During this eventful decade Iraqi writers have been attempting to revive the social realism cultivated in the 1960s and 1970s by seminal authors such as Gha’ib Tuclmah Farman, Mahdi cIsa al-Saqr, and Fu’ad al-Takarli. This process followed the long hiatus of the 1980s and 1990s during which Iraqi writers were either silenced, exiled, or enlisted by the state in the production of war glorification literature that is generally deemed stylistically poor and duplicitous in content. We see aspects of the revival of social realism in this issue’s selections of Mahmoud Saeed’s A Portal in Space and Abd al-Khaliq al-Rikabi’s The Arab Altar. More strikingly, however, this past decade has witnessed multiple serious departures from these mimetic norms that characterized the dominant narratological models of the twentieth century, most notably in the minimalist, impressionistic short stories of Luay Hamza Abbas, and Hassan Blasim’s at once peremptory and incredulous accounts of human violence.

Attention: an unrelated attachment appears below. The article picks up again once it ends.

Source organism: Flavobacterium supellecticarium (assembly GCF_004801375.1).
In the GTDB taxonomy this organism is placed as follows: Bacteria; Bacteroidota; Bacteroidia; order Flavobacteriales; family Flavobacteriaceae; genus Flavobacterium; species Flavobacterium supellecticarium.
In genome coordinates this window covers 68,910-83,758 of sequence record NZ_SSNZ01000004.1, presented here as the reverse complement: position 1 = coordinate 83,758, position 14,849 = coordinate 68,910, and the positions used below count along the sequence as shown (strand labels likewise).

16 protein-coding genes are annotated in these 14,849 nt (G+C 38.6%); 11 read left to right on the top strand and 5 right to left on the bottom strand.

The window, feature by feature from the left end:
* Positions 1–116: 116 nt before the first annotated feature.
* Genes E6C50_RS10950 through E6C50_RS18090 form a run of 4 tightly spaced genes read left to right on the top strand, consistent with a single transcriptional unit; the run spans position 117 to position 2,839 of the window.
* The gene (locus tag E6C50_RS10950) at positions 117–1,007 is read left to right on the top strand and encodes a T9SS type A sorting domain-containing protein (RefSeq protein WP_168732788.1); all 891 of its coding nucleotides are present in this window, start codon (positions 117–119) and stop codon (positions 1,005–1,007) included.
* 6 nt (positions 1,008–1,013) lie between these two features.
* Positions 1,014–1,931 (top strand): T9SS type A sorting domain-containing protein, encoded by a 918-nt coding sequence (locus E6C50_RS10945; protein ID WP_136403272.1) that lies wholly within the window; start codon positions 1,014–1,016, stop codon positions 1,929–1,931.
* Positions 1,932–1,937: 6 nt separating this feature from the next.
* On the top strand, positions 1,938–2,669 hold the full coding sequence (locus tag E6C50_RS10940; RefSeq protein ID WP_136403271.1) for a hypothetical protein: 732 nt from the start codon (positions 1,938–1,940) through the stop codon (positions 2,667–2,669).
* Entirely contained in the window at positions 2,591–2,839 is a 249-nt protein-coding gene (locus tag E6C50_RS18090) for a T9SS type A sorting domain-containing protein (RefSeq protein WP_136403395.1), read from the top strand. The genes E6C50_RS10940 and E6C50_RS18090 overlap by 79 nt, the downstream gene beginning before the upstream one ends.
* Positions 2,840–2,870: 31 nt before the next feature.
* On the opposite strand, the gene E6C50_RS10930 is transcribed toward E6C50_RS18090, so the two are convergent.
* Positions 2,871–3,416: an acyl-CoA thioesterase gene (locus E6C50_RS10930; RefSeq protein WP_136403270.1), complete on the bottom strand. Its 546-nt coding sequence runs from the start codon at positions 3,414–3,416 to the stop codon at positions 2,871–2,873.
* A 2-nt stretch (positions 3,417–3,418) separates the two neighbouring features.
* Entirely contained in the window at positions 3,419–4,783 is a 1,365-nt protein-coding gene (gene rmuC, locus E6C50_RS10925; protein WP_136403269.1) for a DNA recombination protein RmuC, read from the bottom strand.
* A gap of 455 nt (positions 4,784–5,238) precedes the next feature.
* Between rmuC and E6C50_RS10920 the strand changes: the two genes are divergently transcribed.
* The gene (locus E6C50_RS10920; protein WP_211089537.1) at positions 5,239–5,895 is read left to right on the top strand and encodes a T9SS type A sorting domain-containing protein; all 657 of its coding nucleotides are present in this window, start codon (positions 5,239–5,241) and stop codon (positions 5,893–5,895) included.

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Those Irritating Verbs-as-Nouns - New York Times (blog)

Those Irritating Verbs-as-Nouns - New York Times (blog) | Literature & Psychology | Scoop.it
New York Times (blog)

Those Irritating Verbs-as-Nouns

 

“Do you have a solve for this problem?” “Let’s all focus on the build.” “That’s the take-away from today’s seminar.” Or, to quote a song that was recently a No. 1 hit in Britain, “Would you let me see beneath your beautiful?”

 

If you find these sentences annoying, you are not alone. Each contains an example of nominalization: a word we are used to encountering as a verb or adjective that has been transmuted into a noun. Many of us dislike reading or hearing clusters of such nouns, and associate them with legalese, bureaucracy, corporate jive, advertising or the more hollow kinds of academic prose. Writing packed with nominalizations is commonly regarded as slovenly, obfuscatory, pretentious or merely ugly.